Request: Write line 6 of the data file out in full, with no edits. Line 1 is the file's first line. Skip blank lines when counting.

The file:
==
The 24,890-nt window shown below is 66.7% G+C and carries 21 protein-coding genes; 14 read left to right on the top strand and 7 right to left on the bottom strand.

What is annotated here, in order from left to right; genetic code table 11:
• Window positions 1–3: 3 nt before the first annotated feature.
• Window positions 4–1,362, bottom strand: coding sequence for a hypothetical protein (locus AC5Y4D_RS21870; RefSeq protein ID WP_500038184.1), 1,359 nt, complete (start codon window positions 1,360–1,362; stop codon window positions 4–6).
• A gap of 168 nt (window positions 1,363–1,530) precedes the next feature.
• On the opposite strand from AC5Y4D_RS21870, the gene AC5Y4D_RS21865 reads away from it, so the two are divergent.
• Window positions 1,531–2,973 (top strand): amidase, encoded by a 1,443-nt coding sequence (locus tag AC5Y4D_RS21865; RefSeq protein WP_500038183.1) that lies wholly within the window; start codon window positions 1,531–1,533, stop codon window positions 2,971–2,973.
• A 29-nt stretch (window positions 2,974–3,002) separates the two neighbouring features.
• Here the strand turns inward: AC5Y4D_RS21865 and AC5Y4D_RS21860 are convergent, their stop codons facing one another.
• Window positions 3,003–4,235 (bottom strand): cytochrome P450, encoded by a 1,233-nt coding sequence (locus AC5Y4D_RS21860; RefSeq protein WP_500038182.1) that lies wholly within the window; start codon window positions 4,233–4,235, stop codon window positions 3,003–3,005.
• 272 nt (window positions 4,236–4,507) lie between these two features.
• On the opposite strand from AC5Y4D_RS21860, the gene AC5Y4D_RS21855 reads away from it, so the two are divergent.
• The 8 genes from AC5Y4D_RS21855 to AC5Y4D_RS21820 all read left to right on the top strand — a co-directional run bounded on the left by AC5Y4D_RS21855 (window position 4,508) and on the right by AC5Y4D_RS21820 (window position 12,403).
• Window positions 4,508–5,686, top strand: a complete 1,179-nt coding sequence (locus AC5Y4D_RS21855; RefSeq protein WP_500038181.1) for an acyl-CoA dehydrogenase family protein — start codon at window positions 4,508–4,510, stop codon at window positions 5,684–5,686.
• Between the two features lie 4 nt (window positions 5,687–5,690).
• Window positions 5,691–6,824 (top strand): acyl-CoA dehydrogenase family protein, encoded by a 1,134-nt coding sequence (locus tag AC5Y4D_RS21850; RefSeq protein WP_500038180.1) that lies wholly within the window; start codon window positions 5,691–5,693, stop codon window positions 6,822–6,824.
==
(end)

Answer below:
• On the opposite strand from AC5Y4D_RS21870, the gene AC5Y4D_RS21865 reads away from it, so the two are divergent.